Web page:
Just so you know, this is NOT an April Fool’s Day article.
Earlier today, we noticed that the European Union had updated its list of airlines banned from operating within EU airspace.
We clicked through to the actual list to see if there were any newsworthy additions – but found no major brands in the “banned” category. Most of the airlines that were banned were from countries having difficulty evolving their air transport systems, aircraft, and operating services to the complex and often confusing standards set by various authorities around the world.
The civil aviation authorities of the Member States of the European Community are only able to inspect aircraft of airline that operate flights to and from Community airports. The inspections are random and not comprehensive, meaning that there may be some airlines still operating that do not meet the standards and should be banned, but their flight equipment has not yet been checked. In addition, some of these airlines would be permitted to exercise traffic rights by using leased aircraft from an air-carrier not subject to an operating ban, provided that the relevant safety standards were complied with (sounds worrying to us).
We suspect that many airlines operating in the Western Hemisphere would also be banned from operating in Europe, but these were not on the list because the aircraft used by these suspect organizations are not capable of reaching European airspace from their home bases.
We take airline safety very seriously. And examine lists like these to help you make safe travel choices, which is why we spend time looking through air safety lists from jurisdictions around the world that we cover at ThereArePlaces. However, we found a few unusual names in the European Commission list, ones made even more unique when you consider that making the list is based on the notion that the airline was banned from operating due to safety violations. So, without further introduction here are some airline names from the banned list that we think corporate planners might want to reconsider.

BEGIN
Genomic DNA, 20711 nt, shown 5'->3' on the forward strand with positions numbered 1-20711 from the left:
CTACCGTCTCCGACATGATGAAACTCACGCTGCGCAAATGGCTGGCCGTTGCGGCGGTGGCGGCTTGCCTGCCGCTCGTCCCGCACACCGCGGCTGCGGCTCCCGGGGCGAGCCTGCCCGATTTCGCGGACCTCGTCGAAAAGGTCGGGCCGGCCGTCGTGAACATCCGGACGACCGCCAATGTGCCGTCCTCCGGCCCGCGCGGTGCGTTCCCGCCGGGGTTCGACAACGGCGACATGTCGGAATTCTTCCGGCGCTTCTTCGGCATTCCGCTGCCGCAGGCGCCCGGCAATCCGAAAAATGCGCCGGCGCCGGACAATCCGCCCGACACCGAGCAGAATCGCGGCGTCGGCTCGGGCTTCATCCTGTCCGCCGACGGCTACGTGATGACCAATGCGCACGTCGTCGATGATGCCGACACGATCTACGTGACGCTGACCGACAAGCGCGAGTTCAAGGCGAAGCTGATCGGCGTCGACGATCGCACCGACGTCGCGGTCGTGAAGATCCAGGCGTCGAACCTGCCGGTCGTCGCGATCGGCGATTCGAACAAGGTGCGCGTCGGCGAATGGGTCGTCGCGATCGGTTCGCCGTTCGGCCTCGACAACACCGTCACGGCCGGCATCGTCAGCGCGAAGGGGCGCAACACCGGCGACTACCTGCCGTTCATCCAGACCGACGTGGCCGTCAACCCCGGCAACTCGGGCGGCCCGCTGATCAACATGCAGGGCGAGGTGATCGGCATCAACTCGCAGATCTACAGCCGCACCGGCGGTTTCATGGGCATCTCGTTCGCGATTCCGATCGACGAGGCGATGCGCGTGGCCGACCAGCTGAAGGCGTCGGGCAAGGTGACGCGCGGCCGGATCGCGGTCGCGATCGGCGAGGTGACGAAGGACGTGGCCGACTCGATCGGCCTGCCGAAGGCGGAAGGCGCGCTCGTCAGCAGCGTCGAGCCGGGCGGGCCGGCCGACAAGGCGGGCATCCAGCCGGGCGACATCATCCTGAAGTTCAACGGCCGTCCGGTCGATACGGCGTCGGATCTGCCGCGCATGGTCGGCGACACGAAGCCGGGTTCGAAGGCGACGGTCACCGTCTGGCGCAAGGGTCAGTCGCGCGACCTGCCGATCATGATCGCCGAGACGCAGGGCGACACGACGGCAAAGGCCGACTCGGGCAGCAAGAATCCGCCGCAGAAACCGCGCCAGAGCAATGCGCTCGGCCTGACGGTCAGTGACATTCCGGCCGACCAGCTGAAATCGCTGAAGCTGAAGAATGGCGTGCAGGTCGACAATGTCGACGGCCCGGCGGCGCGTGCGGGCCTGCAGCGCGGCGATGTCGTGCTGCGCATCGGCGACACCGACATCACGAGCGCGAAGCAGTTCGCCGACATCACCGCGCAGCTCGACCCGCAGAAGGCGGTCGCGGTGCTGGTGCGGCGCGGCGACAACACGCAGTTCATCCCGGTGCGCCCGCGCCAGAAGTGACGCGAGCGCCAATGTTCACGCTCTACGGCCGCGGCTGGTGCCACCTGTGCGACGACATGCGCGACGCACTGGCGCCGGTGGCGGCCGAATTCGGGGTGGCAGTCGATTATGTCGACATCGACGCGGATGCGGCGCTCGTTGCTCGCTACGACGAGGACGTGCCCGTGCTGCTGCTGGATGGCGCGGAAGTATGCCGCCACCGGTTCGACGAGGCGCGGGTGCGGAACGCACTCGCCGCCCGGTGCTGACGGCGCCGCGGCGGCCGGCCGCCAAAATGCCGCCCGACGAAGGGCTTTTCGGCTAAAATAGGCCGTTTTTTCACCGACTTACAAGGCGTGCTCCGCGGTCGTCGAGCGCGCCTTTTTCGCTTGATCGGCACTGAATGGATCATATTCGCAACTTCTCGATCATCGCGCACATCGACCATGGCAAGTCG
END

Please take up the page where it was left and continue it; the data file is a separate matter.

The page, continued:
Leading the way in the corporate names of shame for banned airlines are “Safe Air Company” from Sierra Leone and “Air Trust” from the Republic of Kazakhstan – who knew? We would have to think long and hard before we bought tickets for travel on “Destiny Air Services” (Sierra Leone again), or “Golden Rule” (Kyrgyz Republic).
In addition, some of the runner-ups are quite interesting. “Air Rum” from Sierra Leone, does not quite instill the sense of safety and security one would hope for while flying. Perhaps “Zest Airways” in the Republic of the Philippines forgot to use….um zest in their flight safety activities. We had not thought about showing bravado during air travel, but perhaps “Valor Air” (Kyrgyz Republic) knows something we didn’t, at least until they appeared on the European Commission banned list. Not to be left out, there is, apparently, an airline company named “Aviation Technology Innovators” (Philippines), although we are now wondering just what kind of innovation they made to get their service banned.
Of course, we have neglected to comment on the airlines named Scat, and Dames, but you just have to stop at some point. By the way, some of the airline names were brilliant. For instance, we were impressed by the name “Silverback Cargo Freighters” of Rwanda, thinking this a great name, but the European Commission list helped us to realize that airline names are most often unrelated to the safety of their services.
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